Connolly got her first gig in make-up in Dundrum’s Urban Decay counter as a transition year student before going on to establish herself as a leading Irish make-up artist, working for clients, hosting workshops, regularly appearing on TV and writing a weekly beauty column.

Sculpted started out as a solution to a common problem Connolly was encountering while working with clients – make-up trends were too complicated and the selection of products on the market was overwhelming for consumers.

“How I was approaching make-up at the time, I was very much going against the norm of more is more. I was saying no actually, less is more, and here’s how you can do it in a few easy tweaks,” she says.

Her first two products, launched in 2016 and still in the range to this day, were a three-in-one face sculpting palette and a double-ended brush. The Sculpted range now has more than 150 products on offer, all based on the principle of making beauty simple and accessible for everyone.

Connolly recalls the earliest days of her business, selling her products through a Facebook-powered website, and “bombing around” in her car to convince buyers to stock her brand – her first deals being with CH Chemists, Meaghers, Cara (now Allcare), McCauley and McCabes pharmacies.

“They were super supportive to back me because at the time I had absolutely no case study to say ‘I’ve sold this and I can do this and get this return’. They were also taking a chance. I approached and successfully succeeded in getting into those five key chains, and then the rest just spiralled,” she says.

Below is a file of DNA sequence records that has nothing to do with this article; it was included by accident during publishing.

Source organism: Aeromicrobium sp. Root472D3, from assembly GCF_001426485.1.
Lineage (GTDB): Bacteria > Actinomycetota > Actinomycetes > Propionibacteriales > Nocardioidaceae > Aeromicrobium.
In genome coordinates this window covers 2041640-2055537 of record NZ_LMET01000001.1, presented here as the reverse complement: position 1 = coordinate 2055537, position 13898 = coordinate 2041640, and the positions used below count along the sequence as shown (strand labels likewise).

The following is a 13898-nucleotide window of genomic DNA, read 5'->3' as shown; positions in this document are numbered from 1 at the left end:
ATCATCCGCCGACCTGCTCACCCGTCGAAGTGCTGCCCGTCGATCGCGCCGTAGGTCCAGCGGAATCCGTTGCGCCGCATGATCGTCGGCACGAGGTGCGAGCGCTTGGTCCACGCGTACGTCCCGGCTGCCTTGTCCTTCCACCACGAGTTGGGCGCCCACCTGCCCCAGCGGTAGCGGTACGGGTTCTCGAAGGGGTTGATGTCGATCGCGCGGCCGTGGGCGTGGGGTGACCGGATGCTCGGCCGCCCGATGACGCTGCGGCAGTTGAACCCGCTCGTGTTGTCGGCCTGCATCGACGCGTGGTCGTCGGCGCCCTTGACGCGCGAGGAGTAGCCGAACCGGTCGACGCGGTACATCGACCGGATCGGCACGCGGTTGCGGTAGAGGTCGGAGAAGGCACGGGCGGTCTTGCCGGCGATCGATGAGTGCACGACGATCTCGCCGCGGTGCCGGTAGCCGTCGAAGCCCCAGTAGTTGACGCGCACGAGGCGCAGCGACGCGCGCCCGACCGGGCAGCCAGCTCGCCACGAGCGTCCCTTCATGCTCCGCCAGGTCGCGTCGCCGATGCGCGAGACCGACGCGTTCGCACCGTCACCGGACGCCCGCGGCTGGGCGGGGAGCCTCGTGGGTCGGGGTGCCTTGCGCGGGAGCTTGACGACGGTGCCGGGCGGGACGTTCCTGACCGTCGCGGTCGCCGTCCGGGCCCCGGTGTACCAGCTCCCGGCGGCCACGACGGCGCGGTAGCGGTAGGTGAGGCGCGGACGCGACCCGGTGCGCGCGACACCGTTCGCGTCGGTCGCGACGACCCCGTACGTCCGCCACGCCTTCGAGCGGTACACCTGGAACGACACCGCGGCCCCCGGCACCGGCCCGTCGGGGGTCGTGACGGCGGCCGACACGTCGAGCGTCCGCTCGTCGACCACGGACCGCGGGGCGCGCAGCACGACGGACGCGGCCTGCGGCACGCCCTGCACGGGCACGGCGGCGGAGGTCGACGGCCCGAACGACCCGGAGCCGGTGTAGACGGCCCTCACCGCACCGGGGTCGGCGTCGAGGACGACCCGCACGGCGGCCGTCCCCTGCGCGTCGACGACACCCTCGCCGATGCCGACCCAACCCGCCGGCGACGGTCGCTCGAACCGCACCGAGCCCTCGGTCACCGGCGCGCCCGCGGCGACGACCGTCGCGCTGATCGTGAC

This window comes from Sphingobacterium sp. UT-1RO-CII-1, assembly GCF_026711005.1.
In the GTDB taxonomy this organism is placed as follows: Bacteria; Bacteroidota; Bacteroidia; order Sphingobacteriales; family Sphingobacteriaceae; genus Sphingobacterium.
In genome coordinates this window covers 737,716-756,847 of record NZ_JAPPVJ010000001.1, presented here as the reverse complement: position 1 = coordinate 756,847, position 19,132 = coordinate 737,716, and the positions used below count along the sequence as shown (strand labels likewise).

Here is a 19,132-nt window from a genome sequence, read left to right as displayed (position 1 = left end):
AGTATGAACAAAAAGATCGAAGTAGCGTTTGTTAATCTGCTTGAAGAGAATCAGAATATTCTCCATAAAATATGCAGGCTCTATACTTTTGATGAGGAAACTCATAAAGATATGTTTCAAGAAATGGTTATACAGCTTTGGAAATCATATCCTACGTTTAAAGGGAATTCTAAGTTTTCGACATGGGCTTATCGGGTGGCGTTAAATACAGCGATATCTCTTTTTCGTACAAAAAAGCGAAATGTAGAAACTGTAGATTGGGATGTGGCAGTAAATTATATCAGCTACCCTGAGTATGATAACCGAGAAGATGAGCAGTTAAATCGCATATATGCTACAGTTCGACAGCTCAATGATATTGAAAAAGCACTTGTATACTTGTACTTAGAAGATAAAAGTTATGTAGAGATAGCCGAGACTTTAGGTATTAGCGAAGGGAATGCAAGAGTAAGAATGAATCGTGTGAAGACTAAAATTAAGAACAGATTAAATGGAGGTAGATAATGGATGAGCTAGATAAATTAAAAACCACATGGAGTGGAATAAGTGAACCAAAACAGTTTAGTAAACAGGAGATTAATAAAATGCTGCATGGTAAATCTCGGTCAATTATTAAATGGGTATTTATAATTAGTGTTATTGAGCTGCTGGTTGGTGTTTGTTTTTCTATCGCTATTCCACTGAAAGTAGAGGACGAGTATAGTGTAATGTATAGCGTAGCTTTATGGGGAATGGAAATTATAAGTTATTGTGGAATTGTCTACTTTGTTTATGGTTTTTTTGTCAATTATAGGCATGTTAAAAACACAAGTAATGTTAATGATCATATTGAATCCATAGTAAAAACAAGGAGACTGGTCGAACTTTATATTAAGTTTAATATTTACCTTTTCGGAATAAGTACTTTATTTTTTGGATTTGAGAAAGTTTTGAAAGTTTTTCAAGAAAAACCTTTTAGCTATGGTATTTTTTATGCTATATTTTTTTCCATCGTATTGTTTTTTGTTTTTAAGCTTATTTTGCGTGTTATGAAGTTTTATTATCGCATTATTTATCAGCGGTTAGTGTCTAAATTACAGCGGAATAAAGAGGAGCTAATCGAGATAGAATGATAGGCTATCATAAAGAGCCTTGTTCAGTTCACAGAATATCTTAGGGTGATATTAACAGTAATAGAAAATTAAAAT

Her expansion since then has been entirely self-funded. Sculpted is now sold in-person at more than 450 locations between stockists and her own stores, as well as online.

Sculpted turned a profit before tax of €2.4 million in 2022. That was down from €3.04 million in 2021 as Connolly began her investment in bricks and mortar but still marked significant growth in just three years from profits of €381,266 in 2019.

We’re really lucky with the year we had, and we don’t plan on slowing down

Abridged accounts don’t include yearly revenues for the business but Connolly says turnover has seen “chunky” percentage growth each year – from 100 per cent year-on-year growth in the first five years, to about 70 per cent growth in 2022 and 60 per cent growth in 2023.

In terms of the profits last year, Connolly is tight lipped though she confirms the figures will show “a very thriving business that’s set for global growth” when they are filed with Companies House.